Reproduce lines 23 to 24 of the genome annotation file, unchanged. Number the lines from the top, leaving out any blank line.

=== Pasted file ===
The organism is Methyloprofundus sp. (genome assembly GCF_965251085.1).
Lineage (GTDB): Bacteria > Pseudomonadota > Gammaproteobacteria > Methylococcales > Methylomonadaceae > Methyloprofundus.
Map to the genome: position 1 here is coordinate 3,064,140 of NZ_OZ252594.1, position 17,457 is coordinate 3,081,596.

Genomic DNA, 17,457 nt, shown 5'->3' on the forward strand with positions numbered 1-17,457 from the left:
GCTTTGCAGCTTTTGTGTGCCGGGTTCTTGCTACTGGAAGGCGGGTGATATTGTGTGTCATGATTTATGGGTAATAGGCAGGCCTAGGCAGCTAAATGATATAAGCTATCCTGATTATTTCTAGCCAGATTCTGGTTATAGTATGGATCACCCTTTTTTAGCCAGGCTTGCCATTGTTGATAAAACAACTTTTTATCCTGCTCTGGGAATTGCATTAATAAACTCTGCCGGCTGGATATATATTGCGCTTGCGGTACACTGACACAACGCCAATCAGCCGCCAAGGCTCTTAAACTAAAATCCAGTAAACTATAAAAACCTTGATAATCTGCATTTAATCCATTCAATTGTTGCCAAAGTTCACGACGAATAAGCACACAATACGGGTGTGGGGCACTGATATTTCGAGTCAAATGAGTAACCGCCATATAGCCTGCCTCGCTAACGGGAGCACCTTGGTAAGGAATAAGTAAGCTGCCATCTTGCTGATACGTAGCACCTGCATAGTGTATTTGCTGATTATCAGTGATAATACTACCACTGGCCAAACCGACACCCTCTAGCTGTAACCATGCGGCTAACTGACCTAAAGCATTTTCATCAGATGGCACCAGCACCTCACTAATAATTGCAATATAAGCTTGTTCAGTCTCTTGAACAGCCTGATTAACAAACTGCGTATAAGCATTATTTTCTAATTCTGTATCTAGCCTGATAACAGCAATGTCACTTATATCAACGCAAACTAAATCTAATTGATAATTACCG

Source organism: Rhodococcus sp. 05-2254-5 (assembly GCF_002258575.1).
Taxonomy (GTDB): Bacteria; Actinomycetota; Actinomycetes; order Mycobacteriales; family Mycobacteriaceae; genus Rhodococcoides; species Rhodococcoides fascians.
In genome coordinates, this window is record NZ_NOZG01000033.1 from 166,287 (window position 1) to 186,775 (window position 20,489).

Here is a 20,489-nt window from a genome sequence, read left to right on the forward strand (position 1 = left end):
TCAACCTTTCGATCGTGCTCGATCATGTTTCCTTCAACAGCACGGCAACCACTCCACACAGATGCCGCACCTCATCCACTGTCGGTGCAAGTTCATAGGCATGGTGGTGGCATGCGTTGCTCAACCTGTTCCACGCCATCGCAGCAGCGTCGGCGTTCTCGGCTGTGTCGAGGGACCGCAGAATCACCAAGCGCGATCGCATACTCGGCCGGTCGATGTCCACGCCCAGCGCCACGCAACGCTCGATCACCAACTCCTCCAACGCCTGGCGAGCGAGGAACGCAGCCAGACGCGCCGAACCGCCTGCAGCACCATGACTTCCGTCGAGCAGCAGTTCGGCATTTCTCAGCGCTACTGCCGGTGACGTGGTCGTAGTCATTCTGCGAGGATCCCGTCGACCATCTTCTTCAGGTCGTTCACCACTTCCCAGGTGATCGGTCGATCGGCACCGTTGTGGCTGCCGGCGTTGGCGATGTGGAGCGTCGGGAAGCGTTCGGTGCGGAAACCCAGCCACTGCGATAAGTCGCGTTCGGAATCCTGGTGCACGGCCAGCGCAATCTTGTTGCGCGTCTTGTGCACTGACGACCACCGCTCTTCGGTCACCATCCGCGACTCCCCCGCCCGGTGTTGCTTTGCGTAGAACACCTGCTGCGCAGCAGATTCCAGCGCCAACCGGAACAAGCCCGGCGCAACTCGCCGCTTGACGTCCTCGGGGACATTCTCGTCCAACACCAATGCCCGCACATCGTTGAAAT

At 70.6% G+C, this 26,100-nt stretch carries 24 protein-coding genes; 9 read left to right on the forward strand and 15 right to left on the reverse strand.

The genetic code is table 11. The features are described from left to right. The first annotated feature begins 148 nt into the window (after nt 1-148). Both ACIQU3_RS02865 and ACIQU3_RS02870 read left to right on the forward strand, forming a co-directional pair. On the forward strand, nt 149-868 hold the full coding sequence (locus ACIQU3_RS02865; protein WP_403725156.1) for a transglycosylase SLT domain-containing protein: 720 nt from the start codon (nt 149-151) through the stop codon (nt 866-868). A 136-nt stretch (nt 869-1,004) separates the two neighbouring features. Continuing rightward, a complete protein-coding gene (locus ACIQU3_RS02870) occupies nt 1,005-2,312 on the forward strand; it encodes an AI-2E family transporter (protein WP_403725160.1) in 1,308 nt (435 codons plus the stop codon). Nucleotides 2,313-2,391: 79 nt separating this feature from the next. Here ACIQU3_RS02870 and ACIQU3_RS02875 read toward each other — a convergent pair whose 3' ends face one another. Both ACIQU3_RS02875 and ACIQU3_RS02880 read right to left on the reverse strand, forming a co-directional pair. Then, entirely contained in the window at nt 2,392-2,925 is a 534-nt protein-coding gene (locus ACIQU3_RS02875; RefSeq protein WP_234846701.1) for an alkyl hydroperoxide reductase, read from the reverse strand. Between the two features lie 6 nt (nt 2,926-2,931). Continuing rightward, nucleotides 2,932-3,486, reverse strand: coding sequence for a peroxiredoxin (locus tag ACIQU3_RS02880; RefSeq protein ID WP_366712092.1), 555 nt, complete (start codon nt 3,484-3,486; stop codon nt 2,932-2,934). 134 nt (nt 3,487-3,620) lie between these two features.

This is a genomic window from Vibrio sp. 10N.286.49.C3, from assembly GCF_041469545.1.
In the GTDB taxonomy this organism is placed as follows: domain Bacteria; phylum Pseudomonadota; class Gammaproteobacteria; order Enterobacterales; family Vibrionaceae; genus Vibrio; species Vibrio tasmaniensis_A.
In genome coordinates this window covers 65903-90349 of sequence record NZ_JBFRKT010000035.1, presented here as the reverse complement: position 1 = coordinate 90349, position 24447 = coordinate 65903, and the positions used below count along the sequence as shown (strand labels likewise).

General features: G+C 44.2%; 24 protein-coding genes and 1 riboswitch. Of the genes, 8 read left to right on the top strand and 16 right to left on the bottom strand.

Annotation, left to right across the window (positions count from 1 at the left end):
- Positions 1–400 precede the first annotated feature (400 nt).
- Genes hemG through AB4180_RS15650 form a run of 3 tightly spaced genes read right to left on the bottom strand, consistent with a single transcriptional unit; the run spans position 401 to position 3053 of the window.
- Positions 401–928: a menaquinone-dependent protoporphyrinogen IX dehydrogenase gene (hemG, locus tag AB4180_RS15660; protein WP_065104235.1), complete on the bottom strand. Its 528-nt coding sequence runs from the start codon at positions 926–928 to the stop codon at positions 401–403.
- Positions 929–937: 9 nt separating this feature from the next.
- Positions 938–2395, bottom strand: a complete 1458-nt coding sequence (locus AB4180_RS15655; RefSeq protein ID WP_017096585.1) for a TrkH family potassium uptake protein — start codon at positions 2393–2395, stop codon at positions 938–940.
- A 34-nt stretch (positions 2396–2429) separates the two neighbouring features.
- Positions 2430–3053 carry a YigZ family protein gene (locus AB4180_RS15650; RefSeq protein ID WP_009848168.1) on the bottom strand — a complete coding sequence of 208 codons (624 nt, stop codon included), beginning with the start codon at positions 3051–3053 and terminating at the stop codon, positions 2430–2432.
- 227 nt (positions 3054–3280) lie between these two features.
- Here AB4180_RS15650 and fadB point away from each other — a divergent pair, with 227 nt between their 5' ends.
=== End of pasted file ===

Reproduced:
- A 34-nt stretch (positions 2396–2429) separates the two neighbouring features.
- Positions 2430–3053 carry a YigZ family protein gene (locus AB4180_RS15650; RefSeq protein ID WP_009848168.1) on the bottom strand — a complete coding sequence of 208 codons (624 nt, stop codon included), beginning with the start codon at positions 3051–3053 and terminating at the stop codon, positions 2430–2432.